• Hyphenation: mé‧di‧um

NounEdit

medium or médium

  1. medium,
    1. anything having a measurement intermediate between extremes.
    2. the means, channel, or agency by which an aim is achieved.
    3. someone who supposedly conveys information from the spirit world.
    4. (physics) the materials or empty space through which signals, waves or forces pass.
    5. (biology) a nutrient solution for the growth.
  2. (rare) media

Alternative formsEdit

Further readingEdit


LatinEdit

PronunciationEdit

AdjectiveEdit

medium

  1. inflection of medius:
    1. masculine accusative singular
    2. neuter nominative/accusative/vocative singular

NounEdit

medium n (genitive mediī or medī); second declension

  1. middle, center, medium, midst
  2. community, public, publicity

DeclensionEdit

Second-declension noun (neuter).

Case Singular Plural
Nominative medium media
Genitive mediī
medī1
mediōrum
Dative mediō mediīs
Accusative medium media
Ablative mediō mediīs
Vocative medium media

1Found in older Latin (until the Augustan Age).

Derived termsEdit

DescendantsEdit

NounEdit

medium

  1. accusative singular of medius
  2. genitive singular of medius

ReferencesEdit

  • medium in Charlton T. Lewis and Charles Short (1879) A Latin Dictionary, Oxford: Clarendon Press
  • medium in Charlton T. Lewis (1891) An Elementary Latin Dictionary, New York: Harper & Brothers
  • medium in Charles du Fresne du Cange’s Glossarium Mediæ et Infimæ Latinitatis (augmented edition with additions by D. P. Carpenterius, Adelungius and others, edited by Léopold Favre, 1883–1887)
  • Carl Meißner; Henry William Auden (1894) Latin Phrase-Book[8], London: Macmillan and Co.
    • (ambiguous) the Mediterranean Sea: mare medium or internum
    • (ambiguous) the middle ages: media quae vocatur aetas
    • (ambiguous) manhood: aetas constans, media, firmata, corroborata (not virilis)
    • (ambiguous) to remove a person: e or de medio tollere
    • (ambiguous) to become known, become a topic of common conversation (used of things): foras efferri, palam fieri, percrebrescere, divulgari, in medium proferri, exire, emanare
    • (ambiguous) to leave a thing undecided: aliquid in medio, in dubio relinquere (Cael. 20. 48)
    • (ambiguous) elevated, moderate, plain style: genus dicendi grave or grande, medium, tenue (cf. Or. 5. 20; 6. 21)
    • (ambiguous) to bring a subject forward into discussion: in medium proferre aliquid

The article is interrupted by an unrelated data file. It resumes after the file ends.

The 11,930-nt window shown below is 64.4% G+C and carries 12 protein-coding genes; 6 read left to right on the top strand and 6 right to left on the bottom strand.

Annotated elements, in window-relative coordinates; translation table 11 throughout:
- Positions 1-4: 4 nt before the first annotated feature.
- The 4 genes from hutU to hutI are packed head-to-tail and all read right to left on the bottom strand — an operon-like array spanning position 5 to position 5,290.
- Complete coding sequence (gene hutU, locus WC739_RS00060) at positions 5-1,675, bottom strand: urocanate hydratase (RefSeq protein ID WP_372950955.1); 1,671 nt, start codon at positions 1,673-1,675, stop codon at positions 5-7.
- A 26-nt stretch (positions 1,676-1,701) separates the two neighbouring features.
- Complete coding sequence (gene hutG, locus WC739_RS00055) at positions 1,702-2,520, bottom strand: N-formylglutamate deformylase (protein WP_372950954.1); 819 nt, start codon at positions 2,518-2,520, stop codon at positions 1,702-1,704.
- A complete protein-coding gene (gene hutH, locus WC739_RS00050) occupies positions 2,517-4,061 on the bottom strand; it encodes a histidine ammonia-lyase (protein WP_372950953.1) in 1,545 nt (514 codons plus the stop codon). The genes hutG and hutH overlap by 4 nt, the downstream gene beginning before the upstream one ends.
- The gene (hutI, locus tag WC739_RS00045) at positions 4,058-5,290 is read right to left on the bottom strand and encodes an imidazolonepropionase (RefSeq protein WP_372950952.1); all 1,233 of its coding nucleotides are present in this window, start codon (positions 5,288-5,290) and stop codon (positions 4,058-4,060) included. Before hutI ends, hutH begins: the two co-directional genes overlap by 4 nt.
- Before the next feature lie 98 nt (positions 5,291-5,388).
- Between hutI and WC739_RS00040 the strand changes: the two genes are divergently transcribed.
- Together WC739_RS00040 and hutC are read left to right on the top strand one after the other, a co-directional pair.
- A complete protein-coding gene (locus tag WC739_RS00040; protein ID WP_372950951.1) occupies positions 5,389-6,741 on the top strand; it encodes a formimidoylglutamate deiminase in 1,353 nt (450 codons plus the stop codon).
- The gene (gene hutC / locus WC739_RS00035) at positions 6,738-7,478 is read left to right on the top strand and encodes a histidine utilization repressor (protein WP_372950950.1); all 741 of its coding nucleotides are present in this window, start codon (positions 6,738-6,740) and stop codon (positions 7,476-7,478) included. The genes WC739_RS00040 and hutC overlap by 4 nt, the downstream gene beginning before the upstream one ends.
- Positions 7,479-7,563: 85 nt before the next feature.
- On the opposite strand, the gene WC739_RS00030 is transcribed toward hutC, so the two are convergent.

• (ambiguous) to publish, make public: in medio ponere (proponere)
    • (ambiguous) to break off in the middle of the conversation: medium sermonem abrumpere (Verg. Aen. 4. 388)
    • (ambiguous) to be neutral: medium esse
    • (ambiguous) to be neutral: medium se gerere
    • (ambiguous) the centre of the marching column: agmen medium (Liv. 10. 41)
    • (ambiguous) the centre: media acies
    • (ambiguous) let us leave that undecided: hoc in medio relinquamus

Norwegian BokmålEdit

 
Norwegian Wikipedia has an article on:
Wikipedia no
 
Norwegian Wikipedia has an article on:
Wikipedia no

EtymologyEdit

Borrowed from Latin medium

NounEdit

medium n (definite singular mediet, indefinite plural medier, definite plural media or mediene)

  1. a medium (also in spiritualism)

Derived termsEdit

See alsoEdit

ReferencesEdit


Norwegian NynorskEdit

 
Norwegian Nynorsk Wikipedia has an article on:
Wikipedia nn

EtymologyEdit

Borrowed from Latin medium.

NounEdit

medium n (definite singular mediet, indefinite plural medium, definite plural media)

  1. a medium (also in spiritualism)

Derived termsEdit

See alsoEdit

ReferencesEdit


PolishEdit

 
Polish Wikipedia has an article on:
Wikipedia pl

EtymologyEdit

From English medium, from Latin medium.

PronunciationEdit

  • IPA(key): //ˈmɛd.jum// invalid IPA characters (//)
  • (file)

NounEdit

medium n

  1. (spiritualism) medium (someone who supposedly conveys information from the spirit world)
  2. means (instrument or condition for attaining a purpose)

DeclensionEdit

Further readingEdit

  • medium in Wielki słownik języka polskiego, Instytut Języka Polskiego PAN
  • medium in Polish dictionaries at PWN

SwedishEdit

EtymologyEdit

Borrowed from Latin medium.

NounEdit

medium n

  1. a medium, a middle part in communication, a substance useful for communication (e.g. aether), a spiritual connection

DeclensionEdit

Declension of medium 
Singular Plural
Indefinite Definite Indefinite Definite
Nominative medium mediet medier medierna
Genitive mediums mediets mediers mediernas
Declension of medium (Latin plural)
Singular Plural
Indefinite Definite Indefinite Definite
Nominative medium mediet media media
Genitive mediums mediets medias medias

Related termsEdit